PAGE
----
Petitioner, a state prisoner proceeding pro se, has filed an application for a writ of habeas corpus pursuant to 28 U.S.C. § 2254. The matter was referred to a United States Magistrate Judge pursuant to 28 U.S.C. § 636(b)(1)(B) and Local Rule 302.
On August 10, 2012, the magistrate judge filed findings and recommendations herein which were served on petitioner and which contained notice to petitioner that any objections to the findings and recommendations were to be filed within twenty-one days. Petitioner has not filed objections to the findings and recommendations.
The docket indicates that the Order and Findings and Recommendations, issued by the magistrate judge on August 10, 2012, was served by mail on Petitioner Kenny Calihan, but was returned as "Undeliverable." On September 14, 2012, this court notified Plaintiff that notice of his change of address was due by September 18, 2012. Petitioner has not notified the court of his change of address.
According to Local Rule 182, pro se parties are "under a continuing duty to notify the Clerk and all other parties of any change of address"; "[a]bsent such notice, service of documents at the prior address of the . . . pro se party shall be fully effective." Local Rule 182(f) (2012). Thus, service on Petitioner of the magistrate judge's Order and Findings and Recommendations is considered effective.
The court has reviewed the file and declines to adopt the magistrate judge's findings and recommendations. Specifically, the court takes issue with the magistrate judge's finding that "[t]here is no right arising under the Due Process Clause, or any other provision of federal law, to an administrative appeal of the result of prisoner disciplinary proceedings." Order, ECF No. 9, at 2.
The magistrate judge is correct in noting that there is likely no federal constitutional right to administrative review of a prison disciplinary hearing. See Wolff v. McDonnell, 418 U.S. 539, 563-70, 94 S.Ct. 2963, 41 L.Ed.2d 935 (1974) (omitting right to appeal from list of minimal due process requirements at prison disciplinary hearing). Nevertheless, once a state has created a right to administrative review, it cannot deprive a prisoner of that right arbitrarily. Cf. id. at 557 ("[T]he State having created the right to good time and itself recognizing that deprivation is a sanction authorized for major misconduct, the prisoner's interest has real substance and is sufficiently embraced within Fourteenth Amendment 'liberty' to entitle him to those minimum procedures appropriate under the circumstances and required by the Due Process Clause to insure that the state-created right is not arbitrarily abrogated.").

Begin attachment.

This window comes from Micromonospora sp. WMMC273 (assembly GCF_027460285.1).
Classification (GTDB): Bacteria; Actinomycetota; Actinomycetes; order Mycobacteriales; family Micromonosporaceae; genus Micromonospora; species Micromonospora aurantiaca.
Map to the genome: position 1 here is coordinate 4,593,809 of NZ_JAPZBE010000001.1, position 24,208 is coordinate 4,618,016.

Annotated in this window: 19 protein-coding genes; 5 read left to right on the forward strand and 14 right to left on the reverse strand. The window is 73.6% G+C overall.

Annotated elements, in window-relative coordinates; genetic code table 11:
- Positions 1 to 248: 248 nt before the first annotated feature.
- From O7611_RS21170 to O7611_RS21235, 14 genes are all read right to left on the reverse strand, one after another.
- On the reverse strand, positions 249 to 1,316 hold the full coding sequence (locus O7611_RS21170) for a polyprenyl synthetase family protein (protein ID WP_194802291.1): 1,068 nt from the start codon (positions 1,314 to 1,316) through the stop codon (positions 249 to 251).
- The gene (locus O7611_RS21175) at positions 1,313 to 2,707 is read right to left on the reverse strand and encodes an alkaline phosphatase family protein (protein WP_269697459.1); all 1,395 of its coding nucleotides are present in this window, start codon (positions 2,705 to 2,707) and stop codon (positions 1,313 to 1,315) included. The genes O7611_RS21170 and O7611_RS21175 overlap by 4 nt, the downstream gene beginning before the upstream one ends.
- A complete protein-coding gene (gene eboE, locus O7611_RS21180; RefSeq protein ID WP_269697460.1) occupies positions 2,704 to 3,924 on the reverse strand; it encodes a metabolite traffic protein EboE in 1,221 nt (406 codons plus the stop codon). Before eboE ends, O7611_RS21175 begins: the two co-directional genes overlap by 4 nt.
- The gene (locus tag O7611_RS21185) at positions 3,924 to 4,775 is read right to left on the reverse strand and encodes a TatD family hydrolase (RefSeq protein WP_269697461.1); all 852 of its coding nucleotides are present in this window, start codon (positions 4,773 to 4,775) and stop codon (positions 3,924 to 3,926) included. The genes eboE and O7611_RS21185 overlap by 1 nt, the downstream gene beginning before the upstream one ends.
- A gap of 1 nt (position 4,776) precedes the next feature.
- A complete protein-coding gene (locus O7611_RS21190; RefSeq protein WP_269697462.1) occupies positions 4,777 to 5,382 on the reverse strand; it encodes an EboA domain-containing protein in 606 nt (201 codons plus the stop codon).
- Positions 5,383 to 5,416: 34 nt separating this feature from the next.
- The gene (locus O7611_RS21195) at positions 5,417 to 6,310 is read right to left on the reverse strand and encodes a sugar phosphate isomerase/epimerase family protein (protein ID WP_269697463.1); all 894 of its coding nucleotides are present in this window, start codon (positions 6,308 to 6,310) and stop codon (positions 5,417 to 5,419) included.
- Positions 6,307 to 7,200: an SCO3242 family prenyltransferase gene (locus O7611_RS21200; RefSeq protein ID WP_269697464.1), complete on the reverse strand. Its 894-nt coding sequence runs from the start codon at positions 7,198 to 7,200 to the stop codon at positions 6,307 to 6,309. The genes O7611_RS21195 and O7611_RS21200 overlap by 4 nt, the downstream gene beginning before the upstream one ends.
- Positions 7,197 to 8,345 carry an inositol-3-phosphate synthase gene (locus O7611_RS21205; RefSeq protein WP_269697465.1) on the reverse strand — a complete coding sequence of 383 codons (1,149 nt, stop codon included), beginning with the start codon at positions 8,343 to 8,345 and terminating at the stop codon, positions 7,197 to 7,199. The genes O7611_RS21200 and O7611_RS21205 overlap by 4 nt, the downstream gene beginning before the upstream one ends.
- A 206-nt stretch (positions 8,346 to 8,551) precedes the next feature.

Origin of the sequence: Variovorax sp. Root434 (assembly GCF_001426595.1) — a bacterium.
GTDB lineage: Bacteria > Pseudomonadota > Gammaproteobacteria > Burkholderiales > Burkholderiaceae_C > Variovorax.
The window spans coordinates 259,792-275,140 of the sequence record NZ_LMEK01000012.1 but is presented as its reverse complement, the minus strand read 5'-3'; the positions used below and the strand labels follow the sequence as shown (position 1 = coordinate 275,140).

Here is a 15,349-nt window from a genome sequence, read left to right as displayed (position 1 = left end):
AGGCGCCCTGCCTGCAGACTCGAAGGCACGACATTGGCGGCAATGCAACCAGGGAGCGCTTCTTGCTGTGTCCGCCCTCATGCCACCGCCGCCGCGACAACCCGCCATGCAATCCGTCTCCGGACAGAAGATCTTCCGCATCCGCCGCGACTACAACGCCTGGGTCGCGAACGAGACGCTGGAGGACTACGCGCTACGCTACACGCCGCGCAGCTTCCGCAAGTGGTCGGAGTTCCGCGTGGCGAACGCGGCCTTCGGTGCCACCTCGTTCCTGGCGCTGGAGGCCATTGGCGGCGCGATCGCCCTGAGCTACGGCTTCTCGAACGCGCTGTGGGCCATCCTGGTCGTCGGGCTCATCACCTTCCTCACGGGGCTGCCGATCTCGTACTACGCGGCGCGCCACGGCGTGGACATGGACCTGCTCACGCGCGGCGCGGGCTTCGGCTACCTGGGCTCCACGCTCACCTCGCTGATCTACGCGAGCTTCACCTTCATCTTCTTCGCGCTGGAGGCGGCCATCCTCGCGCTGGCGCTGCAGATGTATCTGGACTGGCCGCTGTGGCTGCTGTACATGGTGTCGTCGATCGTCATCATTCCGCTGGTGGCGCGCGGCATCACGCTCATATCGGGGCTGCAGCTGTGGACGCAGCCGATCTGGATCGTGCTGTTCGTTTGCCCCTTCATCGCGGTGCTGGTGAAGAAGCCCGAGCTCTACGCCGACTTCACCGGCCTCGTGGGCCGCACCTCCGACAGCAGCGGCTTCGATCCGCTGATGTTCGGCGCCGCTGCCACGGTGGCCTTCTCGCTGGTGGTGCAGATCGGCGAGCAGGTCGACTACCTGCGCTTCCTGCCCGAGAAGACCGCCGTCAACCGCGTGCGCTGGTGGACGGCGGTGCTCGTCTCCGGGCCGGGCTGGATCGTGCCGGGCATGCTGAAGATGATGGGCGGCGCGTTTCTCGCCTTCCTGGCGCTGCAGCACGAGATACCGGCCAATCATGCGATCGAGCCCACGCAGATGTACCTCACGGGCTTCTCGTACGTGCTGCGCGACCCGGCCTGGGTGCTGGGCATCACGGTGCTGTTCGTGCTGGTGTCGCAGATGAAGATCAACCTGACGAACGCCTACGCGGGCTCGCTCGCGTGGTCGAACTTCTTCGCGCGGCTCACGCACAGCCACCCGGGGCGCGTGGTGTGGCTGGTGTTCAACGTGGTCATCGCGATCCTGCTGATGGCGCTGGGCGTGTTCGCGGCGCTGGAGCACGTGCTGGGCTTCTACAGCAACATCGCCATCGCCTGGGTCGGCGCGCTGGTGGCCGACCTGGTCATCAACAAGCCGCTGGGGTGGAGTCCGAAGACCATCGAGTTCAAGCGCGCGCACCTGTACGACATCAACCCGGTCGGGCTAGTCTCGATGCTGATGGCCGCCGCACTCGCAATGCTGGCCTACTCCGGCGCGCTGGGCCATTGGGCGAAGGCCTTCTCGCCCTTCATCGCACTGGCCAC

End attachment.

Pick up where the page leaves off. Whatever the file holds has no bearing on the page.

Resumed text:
The California Code of Regulations, which govern the administration of prisons by the California Department of Corrections and Rehabilitation ("CDCR"), provides prisoners a right to administrative review of disciplinary proceedings. See, e.g., Cal. Admin. Code tit. 15, §§ 3084.7(b)(1), 3084.9(g)(2) (2011). Because California has created a right to administrative review, that right may not be arbitrarily abrogated.
For the foregoing reasons, the court disagrees with the magistrate judge's finding that it "plainly appears that petitioner is not entitled to relief," where the grounds for Petitioner's habeas corpus petition are based, in part, on his "cancelled administrative appeal." See Pet., ECF No. 1, at 4.
The court, therefore, DECLINES to adopt the magistrate judge's August 10, 2012 findings and recommendations and REMANDS the case to the magistrate judge for further proceedings consistent with this order.
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